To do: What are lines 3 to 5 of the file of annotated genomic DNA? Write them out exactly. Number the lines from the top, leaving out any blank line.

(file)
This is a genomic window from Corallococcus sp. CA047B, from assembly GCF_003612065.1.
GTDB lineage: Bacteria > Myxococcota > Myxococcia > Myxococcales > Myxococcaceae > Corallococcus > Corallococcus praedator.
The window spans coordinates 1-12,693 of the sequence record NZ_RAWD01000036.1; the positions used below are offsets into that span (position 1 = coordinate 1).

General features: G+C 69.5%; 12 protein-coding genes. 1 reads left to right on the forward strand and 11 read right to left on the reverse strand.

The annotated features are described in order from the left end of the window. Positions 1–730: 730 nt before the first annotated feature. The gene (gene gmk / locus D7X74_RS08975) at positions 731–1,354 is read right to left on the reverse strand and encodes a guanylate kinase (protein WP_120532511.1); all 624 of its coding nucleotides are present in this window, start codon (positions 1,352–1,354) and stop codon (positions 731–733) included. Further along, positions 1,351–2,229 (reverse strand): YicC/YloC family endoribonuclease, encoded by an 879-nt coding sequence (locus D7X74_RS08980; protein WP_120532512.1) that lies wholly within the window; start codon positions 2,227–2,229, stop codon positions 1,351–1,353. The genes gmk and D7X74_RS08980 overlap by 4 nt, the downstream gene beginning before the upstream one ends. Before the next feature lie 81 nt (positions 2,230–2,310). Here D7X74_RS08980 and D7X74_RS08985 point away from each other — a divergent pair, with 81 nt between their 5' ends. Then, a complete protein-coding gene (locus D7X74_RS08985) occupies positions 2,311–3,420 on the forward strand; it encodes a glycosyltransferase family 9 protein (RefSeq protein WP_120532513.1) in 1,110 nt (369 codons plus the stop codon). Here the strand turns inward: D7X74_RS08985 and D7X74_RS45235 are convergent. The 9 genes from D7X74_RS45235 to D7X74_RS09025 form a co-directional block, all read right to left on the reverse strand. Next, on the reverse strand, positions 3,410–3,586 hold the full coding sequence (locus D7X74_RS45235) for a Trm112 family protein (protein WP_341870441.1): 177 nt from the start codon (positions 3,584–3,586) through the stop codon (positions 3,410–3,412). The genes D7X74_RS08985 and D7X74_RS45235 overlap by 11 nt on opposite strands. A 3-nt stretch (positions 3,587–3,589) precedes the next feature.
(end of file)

The window spans coordinates 1-12,693 of the sequence record NZ_RAWD01000036.1; the positions used below are offsets into that span (position 1 = coordinate 1).

General features: G+C 69.5%; 12 protein-coding genes. 1 reads left to right on the forward strand and 11 read right to left on the reverse strand.

The annotated features are described in order from the left end of the window. Positions 1–730: 730 nt before the first annotated feature. The gene (gene gmk / locus D7X74_RS08975) at positions 731–1,354 is read right to left on the reverse strand and encodes a guanylate kinase (protein WP_120532511.1); all 624 of its coding nucleotides are present in this window, start codon (positions 1,352–1,354) and stop codon (positions 731–733) included. Further along, positions 1,351–2,229 (reverse strand): YicC/YloC family endoribonuclease, encoded by an 879-nt coding sequence (locus D7X74_RS08980; protein WP_120532512.1) that lies wholly within the window; start codon positions 2,227–2,229, stop codon positions 1,351–1,353. The genes gmk and D7X74_RS08980 overlap by 4 nt, the downstream gene beginning before the upstream one ends. Before the next feature lie 81 nt (positions 2,230–2,310). Here D7X74_RS08980 and D7X74_RS08985 point away from each other — a divergent pair, with 81 nt between their 5' ends. Then, a complete protein-coding gene (locus D7X74_RS08985) occupies positions 2,311–3,420 on the forward strand; it encodes a glycosyltransferase family 9 protein (RefSeq protein WP_120532513.1) in 1,110 nt (369 codons plus the stop codon). Here the strand turns inward: D7X74_RS08985 and D7X74_RS45235 are convergent. The 9 genes from D7X74_RS45235 to D7X74_RS09025 form a co-directional block, all read right to left on the reverse strand. Next, on the reverse strand, positions 3,410–3,586 hold the full coding sequence (locus D7X74_RS45235) for a Trm112 family protein (protein WP_341870441.1): 177 nt from the start codon (positions 3,584–3,586) through the stop codon (positions 3,410–3,412). The genes D7X74_RS08985 and D7X74_RS45235 overlap by 11 nt on opposite strands. A 3-nt stretch (positions 3,587–3,589) precedes the next feature.